Once stimulated by ACTH, the adrenal cortex acts like an endocrine gland and releases corticoid hormones, including the oft-referenced cortisol. Cortisol acts on almost every tissue in the body and is key in the body’s response to stress, dampening the body’s stress reaction and, consequently, the immune system. Cortisol has an ulcerating effect on the intestines and a thinning effect on bone tissue. The alarm response, in addition to the taxation on the hormone, immune and intestinal systems, affects the heart, lungs, skeletal muscle and emotional centres.
The hypothalamus maintains two-way communication with the brain centres that process emotion; therefore, it is via the HPA axis that emotions exert their influence on the immune system.
In the chapter entitled “Power of Negative Thinking,” Maté presents, surprisingly that a positive continence may actually shorten life span and a self-reflective examination of our dark feelings can be helpful and healing. In his chapter, “Dance of Generations,” he describes how illness may originate from the behaviours and repressions of generations before, filtering down and impacting subsequent generations. Proximate abandonment describes the physically present but emotionally absent parent.
However, Maté is careful not to unload blame on parents or the patient, and describes how to do so is both unhelpful and inaccurate. “The dynamics of repression operate in all of us. We are all self-deniers and self-betrayers . . . when it comes to health or illness, it is only a matter of degree and, too, a matter of the presence or absence of other factors – such as heredity or environmental hazards, for example – that also predispose to disease.”
“So in demonstrating that repression is a major cause of stress and a significant contributor to illness, I do not point fingers at others for ‘making themselves sick.’ My purpose in this book is to promote learning and healing, not to add to the quotient of blame and shame, both of which already exist in overabundance in our culture.”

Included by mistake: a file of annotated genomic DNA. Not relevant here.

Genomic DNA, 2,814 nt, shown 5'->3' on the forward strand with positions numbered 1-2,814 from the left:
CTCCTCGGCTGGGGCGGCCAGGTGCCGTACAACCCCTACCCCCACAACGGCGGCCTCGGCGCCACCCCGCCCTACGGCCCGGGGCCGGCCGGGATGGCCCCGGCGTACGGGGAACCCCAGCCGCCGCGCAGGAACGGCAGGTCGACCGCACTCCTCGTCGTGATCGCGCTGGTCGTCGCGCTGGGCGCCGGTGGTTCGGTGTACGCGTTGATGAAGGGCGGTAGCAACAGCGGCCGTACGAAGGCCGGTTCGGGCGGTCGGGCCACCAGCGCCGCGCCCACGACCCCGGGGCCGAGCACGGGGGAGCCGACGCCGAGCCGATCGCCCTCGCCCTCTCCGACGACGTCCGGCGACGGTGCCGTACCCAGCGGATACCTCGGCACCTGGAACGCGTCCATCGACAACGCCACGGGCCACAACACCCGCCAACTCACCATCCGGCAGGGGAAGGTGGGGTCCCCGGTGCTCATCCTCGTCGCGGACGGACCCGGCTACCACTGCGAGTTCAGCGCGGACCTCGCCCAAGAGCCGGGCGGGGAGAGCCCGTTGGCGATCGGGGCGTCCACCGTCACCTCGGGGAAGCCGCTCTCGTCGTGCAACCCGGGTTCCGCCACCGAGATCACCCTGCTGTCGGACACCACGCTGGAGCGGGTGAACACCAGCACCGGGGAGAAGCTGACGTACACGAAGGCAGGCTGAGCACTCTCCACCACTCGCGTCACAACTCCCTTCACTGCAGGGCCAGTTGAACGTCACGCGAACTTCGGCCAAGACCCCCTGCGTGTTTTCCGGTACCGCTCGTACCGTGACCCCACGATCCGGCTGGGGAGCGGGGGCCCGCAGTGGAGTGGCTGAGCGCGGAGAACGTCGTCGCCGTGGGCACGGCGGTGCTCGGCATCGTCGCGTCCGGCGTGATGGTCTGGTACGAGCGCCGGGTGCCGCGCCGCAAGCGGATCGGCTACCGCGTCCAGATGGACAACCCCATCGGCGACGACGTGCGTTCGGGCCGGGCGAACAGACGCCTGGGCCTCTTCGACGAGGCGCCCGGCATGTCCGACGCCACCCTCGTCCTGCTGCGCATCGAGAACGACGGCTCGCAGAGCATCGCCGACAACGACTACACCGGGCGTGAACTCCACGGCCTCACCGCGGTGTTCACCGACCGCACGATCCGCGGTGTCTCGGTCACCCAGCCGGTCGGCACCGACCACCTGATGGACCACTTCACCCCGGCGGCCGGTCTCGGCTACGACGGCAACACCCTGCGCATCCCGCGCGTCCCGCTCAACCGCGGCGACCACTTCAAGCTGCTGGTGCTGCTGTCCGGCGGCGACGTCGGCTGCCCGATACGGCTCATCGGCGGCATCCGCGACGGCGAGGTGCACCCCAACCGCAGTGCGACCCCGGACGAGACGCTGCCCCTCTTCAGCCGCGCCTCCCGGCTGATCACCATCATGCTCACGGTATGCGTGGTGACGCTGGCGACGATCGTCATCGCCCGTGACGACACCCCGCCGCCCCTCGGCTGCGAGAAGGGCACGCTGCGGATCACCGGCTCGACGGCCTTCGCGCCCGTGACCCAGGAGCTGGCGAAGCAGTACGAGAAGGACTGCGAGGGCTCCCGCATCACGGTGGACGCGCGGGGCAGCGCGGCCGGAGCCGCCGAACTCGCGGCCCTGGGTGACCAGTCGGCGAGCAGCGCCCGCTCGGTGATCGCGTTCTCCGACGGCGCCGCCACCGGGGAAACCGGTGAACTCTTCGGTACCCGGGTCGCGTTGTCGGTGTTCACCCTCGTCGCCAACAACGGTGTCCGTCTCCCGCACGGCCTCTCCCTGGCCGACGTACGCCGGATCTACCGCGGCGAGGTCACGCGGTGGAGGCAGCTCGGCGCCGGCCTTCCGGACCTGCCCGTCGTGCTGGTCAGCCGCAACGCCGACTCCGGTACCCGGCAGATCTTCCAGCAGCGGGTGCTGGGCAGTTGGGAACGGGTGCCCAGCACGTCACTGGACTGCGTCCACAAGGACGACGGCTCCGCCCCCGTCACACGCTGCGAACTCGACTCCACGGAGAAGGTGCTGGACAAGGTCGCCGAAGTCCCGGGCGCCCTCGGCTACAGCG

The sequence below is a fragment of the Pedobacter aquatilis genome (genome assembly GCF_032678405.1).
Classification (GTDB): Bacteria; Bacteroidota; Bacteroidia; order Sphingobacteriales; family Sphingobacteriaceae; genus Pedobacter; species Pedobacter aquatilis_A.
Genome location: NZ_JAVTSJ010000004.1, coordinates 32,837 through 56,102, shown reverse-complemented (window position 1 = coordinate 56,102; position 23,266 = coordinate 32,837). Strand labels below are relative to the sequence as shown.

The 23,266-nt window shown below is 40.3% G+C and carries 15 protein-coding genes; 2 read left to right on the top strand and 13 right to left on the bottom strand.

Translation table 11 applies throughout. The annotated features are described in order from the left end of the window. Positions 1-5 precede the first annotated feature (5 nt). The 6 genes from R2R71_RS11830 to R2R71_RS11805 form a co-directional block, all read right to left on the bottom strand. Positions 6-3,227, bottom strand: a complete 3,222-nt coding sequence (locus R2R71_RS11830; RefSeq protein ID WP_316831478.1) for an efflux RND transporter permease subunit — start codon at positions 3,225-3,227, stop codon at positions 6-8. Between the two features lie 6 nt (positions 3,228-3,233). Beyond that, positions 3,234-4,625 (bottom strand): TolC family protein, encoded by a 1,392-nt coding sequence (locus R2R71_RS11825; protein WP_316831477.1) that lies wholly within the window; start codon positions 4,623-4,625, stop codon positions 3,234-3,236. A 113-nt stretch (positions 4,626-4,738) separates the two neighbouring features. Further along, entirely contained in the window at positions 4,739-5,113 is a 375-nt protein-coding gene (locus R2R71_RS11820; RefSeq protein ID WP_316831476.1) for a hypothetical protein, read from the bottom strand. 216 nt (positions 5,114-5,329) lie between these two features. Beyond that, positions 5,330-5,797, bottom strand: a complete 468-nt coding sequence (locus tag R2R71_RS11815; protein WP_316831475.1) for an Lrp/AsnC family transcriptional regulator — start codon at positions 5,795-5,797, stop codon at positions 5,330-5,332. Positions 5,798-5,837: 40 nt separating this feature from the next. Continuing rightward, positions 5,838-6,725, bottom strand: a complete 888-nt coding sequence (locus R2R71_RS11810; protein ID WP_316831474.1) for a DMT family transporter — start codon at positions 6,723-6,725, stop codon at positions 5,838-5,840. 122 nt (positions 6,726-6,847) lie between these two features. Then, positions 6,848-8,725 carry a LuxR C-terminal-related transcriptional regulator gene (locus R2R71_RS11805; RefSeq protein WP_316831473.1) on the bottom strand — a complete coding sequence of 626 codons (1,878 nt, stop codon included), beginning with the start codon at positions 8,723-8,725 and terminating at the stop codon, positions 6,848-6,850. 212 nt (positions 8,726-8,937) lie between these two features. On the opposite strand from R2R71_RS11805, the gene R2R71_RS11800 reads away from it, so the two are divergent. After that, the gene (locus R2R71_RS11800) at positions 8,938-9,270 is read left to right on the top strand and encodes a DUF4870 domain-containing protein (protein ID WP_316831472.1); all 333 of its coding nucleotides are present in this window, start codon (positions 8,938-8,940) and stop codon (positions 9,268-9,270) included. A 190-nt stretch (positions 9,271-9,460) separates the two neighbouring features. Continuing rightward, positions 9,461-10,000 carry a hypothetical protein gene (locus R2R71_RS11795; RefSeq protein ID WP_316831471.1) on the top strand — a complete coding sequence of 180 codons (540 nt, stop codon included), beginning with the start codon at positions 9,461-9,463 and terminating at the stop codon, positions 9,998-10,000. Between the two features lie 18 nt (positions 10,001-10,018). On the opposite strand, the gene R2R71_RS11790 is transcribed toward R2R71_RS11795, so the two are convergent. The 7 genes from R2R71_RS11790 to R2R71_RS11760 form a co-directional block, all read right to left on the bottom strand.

OVERVIEW OF THE BOOK
The book is poignantly, tenderly, written, using case studies and physiological concepts – written in layperson’s terms to avoid being prohibitively academic – to tie together the causal relationship between emotional repression and disease.
With liberal use of case studies to provide a “real face” to the personal impact of stress, Maté recognizes his book may be dismissed as largely anecdotal. However, he backs up the case studies with a thorough and comprehensive explanation of the response to chronic stress, and how it may proliferate in a variety of pathological (disease-causing) guises.
“If a link exists between emotions and physiology, not to inform people of it will deprive them of a powerful tool,” notes Maté.
Dr. Maté ends the book with seven points to help us in becoming emotionally aware, self-compassionate and effective at expressing our emotions. I hope you will give this wonderful and insightful book a read.
Don Dillon, RMT is the author of Massage Therapist Practice: Start. Sustain. Succeed. and the self-study workbook Charting Skills for Massage Therapists. Don has lectured in seven Canadian provinces and over 60 of his articles have appeared in massage industry publications in Canada, the United States and Australia. Don is the recipient of several awards from the Ontario Massage Therapist Association, and is one of the founding members of Massage Therapy Radio www.massagetherapyradio.com. His website, www.MassageTherapistPractice.com , provides a variety of resources for massage therapists.